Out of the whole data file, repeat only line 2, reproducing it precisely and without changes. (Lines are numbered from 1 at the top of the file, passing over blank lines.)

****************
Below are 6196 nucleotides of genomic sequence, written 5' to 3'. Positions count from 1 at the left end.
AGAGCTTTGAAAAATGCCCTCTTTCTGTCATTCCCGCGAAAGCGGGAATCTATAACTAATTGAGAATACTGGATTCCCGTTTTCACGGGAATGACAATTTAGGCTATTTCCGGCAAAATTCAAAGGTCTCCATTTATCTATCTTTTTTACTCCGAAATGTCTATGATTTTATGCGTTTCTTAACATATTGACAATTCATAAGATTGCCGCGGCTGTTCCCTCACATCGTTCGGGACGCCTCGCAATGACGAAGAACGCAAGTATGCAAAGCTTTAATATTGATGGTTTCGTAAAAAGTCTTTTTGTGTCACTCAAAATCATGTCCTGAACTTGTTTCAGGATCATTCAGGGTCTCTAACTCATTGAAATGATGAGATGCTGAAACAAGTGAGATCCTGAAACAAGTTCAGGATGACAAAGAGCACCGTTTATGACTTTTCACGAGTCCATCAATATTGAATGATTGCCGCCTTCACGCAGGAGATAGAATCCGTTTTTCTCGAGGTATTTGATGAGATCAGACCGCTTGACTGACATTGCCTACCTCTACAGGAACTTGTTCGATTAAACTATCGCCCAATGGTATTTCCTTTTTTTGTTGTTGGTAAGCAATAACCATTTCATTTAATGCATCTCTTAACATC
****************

AGAGCTTTGAAAAATGCCCTCTTTCTGTCATTCCCGCGAAAGCGGGAATCTATAACTAATTGAGAATACTGGATTCCCGTTTTCACGGGAATGACAATTTAGGCTATTTCCGGCAAAATTCAAAGGTCTCCATTTATCTATCTTTTTTACTCCGAAATGTCTATGATTTTATGCGTTTCTTAACATATTGACAATTCATAAGATTGCCGCGGCTGTTCCCTCACATCGTTCGGGACGCCTCGCAATGACGAAGAACGCAAGTATGCAAAGCTTTAATATTGATGGTTTCGTAAAAAGTCTTTTTGTGTCACTCAAAATCATGTCCTGAACTTGTTTCAGGATCATTCAGGGTCTCTAACTCATTGAAATGATGAGATGCTGAAACAAGTGAGATCCTGAAACAAGTTCAGGATGACAAAGAGCACCGTTTATGACTTTTCACGAGTCCATCAATATTGAATGATTGCCGCCTTCACGCAGGAGATAGAATCCGTTTTTCTCGAGGTATTTGATGAGATCAGACCGCTTGACTGACATTGCCTACCTCTACAGGAACTTGTTCGATTAAACTATCGCCCAATGGTATTTCCTTTTTTTGTTGTTGGTAAGCAATAACCATTTCATTTAATGCATCTCTTAACATC